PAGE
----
Mark Gillies won a thrilling Festival of Britain Trophy race which kicked off Saturday’s race card. The USA-domiciled Briton qualified on pole for the 25-minute encounter in Richard Skipworth’s ERA A-type R3A. However, he lost out to fellow ERA man, David Morris, on the run to Madgwick for the first time. Nicholas Topliss made it a marque 1-2-3 at the end of first lap, Gillies assuming the lead at Woodcote the second time around. Tom Dark then took Topliss for third aboard his Bugatti T73C.
Gillies managed to eke out an advantage, but Morris then upped the tempo and came back at him five minutes in. He retook the lead into Woodcote, only to lose the place almost immediately on the following straight. Michael Gans was making up ground in his ERA B-type R1B, as was Duncan Ricketts in the later ERA E-type GP1. Gillies appeared to be in control up front, his job made a lot easier after Morris uncharacteristically spun off at St Mary’s with eight minutes left to run.
Near concurrently, Ricketts tangled with a backmarker while Dark retired the Bugatti. All eyes were now on Gans who was making inroads on the leader. With five minutes left to run, he was in Gillies’ slipstream, only to get baulked as he attempted to lap a slower car. This allowed Gillies breathing room, but only briefly. Gans took Gillies on the Lavant Straight in the dying moments, but Gillies returned the favour seconds later to claim yet another win at Goodwood.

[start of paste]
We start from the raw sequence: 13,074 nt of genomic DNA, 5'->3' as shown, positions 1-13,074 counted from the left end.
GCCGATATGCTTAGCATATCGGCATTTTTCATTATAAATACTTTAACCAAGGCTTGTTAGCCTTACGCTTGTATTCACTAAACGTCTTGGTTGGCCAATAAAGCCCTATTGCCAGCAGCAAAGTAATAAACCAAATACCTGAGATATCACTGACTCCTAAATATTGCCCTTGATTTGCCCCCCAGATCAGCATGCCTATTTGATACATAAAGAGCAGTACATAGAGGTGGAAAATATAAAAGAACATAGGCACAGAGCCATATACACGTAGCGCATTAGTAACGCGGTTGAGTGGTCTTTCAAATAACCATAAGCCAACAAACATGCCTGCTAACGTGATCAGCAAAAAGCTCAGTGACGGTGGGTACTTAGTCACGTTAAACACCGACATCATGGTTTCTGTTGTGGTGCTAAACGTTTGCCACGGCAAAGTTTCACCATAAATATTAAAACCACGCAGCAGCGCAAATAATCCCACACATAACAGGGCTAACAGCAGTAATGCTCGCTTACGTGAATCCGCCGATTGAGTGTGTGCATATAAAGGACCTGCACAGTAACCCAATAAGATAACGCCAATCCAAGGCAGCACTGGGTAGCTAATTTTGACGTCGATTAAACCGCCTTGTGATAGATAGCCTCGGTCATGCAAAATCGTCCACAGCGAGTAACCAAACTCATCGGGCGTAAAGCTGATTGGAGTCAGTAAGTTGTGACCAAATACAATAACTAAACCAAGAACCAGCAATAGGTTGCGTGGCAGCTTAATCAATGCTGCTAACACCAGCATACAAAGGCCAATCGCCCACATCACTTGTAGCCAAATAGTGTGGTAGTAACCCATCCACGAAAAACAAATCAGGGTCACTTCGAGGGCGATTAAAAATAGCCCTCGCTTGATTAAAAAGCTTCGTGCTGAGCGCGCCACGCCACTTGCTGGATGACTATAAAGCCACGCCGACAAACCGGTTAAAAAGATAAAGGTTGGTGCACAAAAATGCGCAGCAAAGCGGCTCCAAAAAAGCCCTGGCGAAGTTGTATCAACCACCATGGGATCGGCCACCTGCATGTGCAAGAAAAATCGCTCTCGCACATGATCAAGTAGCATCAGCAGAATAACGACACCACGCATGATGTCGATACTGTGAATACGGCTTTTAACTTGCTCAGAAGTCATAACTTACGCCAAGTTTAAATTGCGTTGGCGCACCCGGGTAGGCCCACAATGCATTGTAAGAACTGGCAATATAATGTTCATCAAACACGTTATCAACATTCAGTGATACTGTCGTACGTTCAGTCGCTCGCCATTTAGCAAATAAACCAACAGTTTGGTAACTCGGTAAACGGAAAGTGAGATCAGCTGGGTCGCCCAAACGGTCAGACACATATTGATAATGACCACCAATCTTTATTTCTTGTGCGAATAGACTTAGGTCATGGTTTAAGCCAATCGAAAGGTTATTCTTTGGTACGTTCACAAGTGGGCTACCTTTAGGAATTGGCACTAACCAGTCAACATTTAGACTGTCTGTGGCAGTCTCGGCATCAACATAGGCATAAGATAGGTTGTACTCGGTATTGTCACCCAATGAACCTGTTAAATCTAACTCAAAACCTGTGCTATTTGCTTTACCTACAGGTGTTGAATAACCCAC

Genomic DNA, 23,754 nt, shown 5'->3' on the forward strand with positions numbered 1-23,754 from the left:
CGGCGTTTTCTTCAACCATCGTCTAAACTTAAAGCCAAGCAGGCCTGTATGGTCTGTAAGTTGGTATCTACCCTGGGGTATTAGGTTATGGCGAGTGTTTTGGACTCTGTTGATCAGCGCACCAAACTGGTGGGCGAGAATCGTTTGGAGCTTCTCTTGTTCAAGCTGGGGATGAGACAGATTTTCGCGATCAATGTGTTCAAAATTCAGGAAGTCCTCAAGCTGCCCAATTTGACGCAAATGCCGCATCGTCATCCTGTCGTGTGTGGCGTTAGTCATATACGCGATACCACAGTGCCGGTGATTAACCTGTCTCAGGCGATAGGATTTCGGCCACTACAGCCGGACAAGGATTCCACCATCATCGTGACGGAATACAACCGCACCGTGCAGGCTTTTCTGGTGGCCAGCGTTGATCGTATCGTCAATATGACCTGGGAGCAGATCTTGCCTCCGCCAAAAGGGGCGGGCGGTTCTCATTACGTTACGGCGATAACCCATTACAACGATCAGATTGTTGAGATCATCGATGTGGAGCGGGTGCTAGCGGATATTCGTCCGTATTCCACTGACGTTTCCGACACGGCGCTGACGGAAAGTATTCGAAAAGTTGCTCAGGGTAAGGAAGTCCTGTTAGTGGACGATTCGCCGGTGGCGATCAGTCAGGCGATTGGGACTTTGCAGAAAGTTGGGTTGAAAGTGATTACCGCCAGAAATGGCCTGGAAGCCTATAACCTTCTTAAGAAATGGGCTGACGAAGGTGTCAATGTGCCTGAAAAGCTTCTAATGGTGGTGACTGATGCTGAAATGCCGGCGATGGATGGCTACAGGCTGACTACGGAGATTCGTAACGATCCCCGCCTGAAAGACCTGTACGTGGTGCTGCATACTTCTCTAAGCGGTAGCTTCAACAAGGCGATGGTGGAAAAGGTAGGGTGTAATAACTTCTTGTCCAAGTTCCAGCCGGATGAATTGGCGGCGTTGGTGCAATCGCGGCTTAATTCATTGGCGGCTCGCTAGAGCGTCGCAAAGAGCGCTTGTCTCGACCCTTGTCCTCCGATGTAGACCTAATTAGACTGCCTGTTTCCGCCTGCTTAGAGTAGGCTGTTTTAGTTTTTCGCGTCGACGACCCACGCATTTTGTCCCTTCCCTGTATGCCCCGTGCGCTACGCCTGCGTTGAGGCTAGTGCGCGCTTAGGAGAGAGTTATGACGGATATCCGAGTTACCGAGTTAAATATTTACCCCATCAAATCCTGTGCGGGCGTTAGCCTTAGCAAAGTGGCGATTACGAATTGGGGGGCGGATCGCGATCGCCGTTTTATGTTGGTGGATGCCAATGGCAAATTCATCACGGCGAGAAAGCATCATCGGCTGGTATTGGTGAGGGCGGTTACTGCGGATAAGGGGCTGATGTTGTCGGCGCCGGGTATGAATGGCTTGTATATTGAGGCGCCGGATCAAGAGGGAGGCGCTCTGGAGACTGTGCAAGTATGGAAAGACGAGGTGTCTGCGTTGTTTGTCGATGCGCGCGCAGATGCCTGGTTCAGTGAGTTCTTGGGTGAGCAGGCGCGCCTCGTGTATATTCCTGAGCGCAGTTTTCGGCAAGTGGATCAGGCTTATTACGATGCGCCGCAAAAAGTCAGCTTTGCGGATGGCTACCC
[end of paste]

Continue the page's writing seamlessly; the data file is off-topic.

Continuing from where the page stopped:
Frazer Nash finish 1-2-3 in sodden Brooklands Trophy
Duncan Pittaway and Eddie Williams claimed a fabulous victory in the Brooklands Trophy race for post-vintage thoroughbred sports cars. Run in appalling conditions, there was plenty of drama up and down the order, but it was a Frazer Nash battle up front from the outset. The unique ‘Owlet’ saloon of Patrick Blakeney-Edwards rocketed into the lead from the fourth row, with Pittaway giving chase in Charles Gillett’s TT Replica. Blakeney-Edwards proceeded to drive his car – the only closed car in the field – at ever lurid angles as he built-up a lead over his pursuer.
The well-known historics ace pitted with eleven minutes left to run of the 25-minute encounter, handing over driving duties to Nick Swift. The Mini ace, a rookie aboard pre-war fare, was no slouch, guiding the car in typically exuberant fashion, but he had no answer for Williams who reeled him in and got past at Fordwater inside two laps and escaped up the road. The preternaturally brave Williams didn’t seem to notice that it was raining, steering his car at ever more extreme angles en route to victory.
Blakeney-Edwards (Above) had the consolation of finishing second and third, having also shared a Frazer Nash TT Replica with Theo Hunt.
Images from Goodwood Press and by Oliver Flower (see his website for copies / rights to use etc)